Sonny Zulhuda: From the title of the Act (i.e. ‘UU-ITE’), one can tell that the law deals (primarily but not merely) on issues of electronic transactions. Like its counterparts in many other jurisdictions, the law has adopted major provisions of the model law on e-commerce issued by the United Nations Commission on International Trade Law (a.k.a. UNCITRAL). The thrust of e-commerce law, as mirrored in the UNCITRAL model law and the Indonesian version, is the importance of recognizing a functional equivalence of many aspects of e-transaction to those in traditional contracts. For example, the law should redefine the meaning of ‘document’, ‘message’, ‘originality’, and ‘signature’. Likewise, the law should also eliminate legal doubt in relation to time and place of despatch/agreement, delivery, evidentiary value, communication and applicable law and courts for the transactions that are electronically executed.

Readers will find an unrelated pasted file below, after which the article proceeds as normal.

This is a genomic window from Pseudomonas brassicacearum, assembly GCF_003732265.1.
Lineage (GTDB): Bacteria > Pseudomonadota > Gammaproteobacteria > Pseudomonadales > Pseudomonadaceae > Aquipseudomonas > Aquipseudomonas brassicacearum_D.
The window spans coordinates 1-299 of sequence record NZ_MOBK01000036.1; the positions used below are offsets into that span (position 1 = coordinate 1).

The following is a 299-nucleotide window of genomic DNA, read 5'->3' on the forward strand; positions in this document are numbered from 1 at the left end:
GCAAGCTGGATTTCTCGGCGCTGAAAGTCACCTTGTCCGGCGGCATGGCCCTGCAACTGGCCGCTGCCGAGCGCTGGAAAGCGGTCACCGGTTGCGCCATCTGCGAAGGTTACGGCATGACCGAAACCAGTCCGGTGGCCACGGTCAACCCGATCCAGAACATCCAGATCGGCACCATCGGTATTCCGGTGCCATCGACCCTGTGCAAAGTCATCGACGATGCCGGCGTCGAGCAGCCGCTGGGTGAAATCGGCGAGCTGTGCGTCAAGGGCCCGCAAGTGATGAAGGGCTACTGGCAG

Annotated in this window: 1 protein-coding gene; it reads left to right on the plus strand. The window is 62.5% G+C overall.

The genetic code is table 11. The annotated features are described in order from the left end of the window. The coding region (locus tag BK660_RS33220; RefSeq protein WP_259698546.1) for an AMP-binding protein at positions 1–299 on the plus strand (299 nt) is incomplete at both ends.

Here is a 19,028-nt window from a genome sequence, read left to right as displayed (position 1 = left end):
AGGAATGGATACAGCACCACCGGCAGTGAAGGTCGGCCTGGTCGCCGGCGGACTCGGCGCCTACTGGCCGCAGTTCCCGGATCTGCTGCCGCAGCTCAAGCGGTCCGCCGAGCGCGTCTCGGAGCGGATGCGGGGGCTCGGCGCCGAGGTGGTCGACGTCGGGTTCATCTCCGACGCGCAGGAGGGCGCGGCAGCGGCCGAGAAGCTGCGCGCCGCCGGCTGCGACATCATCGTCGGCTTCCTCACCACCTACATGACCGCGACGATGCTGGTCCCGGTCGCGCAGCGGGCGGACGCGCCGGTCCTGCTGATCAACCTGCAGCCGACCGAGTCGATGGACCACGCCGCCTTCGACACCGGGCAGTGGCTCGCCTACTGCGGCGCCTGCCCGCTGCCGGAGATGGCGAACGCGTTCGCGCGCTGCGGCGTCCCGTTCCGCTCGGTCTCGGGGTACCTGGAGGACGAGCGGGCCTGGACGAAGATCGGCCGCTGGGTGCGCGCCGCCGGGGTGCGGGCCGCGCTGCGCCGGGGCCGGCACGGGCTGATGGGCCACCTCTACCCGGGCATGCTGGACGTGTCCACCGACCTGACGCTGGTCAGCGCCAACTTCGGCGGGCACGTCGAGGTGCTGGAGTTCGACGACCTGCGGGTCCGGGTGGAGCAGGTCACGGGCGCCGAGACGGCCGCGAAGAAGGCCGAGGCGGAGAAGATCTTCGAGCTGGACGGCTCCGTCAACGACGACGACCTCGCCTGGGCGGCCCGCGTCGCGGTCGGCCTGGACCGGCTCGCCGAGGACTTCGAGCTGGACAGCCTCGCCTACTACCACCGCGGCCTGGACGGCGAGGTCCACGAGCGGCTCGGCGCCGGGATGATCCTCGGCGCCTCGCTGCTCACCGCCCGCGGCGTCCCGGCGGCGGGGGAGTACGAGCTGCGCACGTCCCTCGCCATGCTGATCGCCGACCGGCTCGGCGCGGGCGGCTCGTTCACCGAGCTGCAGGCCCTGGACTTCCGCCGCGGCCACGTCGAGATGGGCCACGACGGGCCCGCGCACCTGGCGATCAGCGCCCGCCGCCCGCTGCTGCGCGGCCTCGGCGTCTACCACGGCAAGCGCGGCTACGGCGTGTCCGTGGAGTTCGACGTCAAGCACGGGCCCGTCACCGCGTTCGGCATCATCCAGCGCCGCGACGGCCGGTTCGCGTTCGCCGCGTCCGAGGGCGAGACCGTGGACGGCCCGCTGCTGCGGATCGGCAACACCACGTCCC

On the issues above, we highlight what the Act has to say about the electronic information, electronic document and e-signature, and most importantly, their legality and admissability: